USA — A new unmanned aerial vehicle (UAV) developed at the University of Cincinnati will provide eyes in the sky for the nations firefighters.
A new unmanned aerial vehicle (UAV) developed at the University of Cincinnati will provide eyes in the sky and timely information for the nations firefighters to prevent forest-fire fatalities.
A group of nearly 20 students in the UC College of Engineering (COE) worked on a project called SIERRA (Surveillance for Intelligent Emergency Response Robotic Aircraft) and created a UAV that can fly over forest fires providing workers below with global positioning through Google Maps. It can send images, video, data and a projection of a fires course.
The five-pound UAV, with a 54-inch wingspan, can fly as low as 500 feet above flames, sending fire personnel radio waves containing valuable information without the expense of a helicopter or other pricey form of manned aircraft.
The data provided will give us altitude and use mathematical algorithms to predict the fires path, said Balaji Sharma, 27, a SIERRA member and mechanical engineering graduate student.
Another SIERRA member cited cost-efficiency as a prime advantage to using the unmanned drone.
The UAV will provide the cheapest eyes in the sky, said Robert Charvat, SIRREA team leader and COE graduate student. Same surveillance at one one-hundredth of the price of a helicopter.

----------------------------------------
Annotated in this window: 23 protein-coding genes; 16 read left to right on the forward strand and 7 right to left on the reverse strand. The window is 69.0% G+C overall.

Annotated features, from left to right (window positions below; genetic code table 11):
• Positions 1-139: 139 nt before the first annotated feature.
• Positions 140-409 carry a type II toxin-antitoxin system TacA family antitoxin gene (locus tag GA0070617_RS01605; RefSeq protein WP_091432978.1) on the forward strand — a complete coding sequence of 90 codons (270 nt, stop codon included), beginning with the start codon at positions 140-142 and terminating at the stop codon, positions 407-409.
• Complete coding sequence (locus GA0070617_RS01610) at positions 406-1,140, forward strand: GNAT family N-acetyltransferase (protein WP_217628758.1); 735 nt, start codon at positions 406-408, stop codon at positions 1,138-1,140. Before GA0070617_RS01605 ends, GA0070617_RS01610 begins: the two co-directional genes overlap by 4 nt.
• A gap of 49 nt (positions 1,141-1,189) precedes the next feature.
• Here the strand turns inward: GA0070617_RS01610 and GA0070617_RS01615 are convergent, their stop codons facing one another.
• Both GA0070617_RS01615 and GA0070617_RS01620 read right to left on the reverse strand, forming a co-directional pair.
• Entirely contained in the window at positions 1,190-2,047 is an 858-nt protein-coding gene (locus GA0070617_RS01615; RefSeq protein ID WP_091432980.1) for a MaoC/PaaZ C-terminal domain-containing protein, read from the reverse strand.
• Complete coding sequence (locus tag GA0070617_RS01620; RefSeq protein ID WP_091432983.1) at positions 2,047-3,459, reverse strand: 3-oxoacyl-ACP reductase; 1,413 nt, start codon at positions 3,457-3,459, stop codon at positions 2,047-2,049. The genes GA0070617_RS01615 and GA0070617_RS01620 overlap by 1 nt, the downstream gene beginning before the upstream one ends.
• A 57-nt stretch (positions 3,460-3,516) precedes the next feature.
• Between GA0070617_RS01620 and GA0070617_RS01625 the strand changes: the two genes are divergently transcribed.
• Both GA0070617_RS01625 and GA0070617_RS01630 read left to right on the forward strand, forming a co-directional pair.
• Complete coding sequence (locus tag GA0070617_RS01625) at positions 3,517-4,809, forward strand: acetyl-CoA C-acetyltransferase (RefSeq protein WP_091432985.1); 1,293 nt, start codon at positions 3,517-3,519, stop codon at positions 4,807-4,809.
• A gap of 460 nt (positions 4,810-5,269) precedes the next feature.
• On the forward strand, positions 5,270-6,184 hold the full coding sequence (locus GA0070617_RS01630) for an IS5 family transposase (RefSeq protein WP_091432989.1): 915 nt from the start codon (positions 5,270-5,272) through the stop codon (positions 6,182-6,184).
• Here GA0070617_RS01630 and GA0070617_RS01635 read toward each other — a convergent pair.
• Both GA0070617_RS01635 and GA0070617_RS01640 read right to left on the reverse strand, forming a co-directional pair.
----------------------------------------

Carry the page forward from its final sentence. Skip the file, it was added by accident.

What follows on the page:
UAV surveillance will keep firefighters in the loop while keeping them out of the danger zone, Charvat said.
Forest fires are a starting point for the technology. In the future it could be used to monitor traffic, sporting events, provide police surveillance and be used in land plotting, Charvat said.
The UAV can fly on its own or from remote control from the ground, Charvat said. If we told it to fly to Mason and back, it would.
Marcus UAV, Inc. built the drone, which costs $10,000 per unit to create, said Manish Kumar, SIERRA co-supervisor and an assistant professor of mechanical engineering.
SIERRA has received $10,000 from a NASA grant and $10,000 from UC to conduct research, Kumar said.
The UAV showed positive results when field-tested Nov. 5 over a controlled fire at a 37-acre burn site at Coopers Rock State Forest, W.Va.
The West Virginia Division of Forestry and SIERRA were both able to learn from each other at the burn site, said Ted Meyer, a member of SIERRA and a UC fourth-year aerospace engineering student. They learned how to operate our technology and we learned how a real-life fire works.
Firefighters can use the UAVs information to plan, predict and attack the forest fire, Meyer said.
In 2007, Cohen started the groundwork for the project and was later joined by Charvat, who pushed the project into development in fall 2010.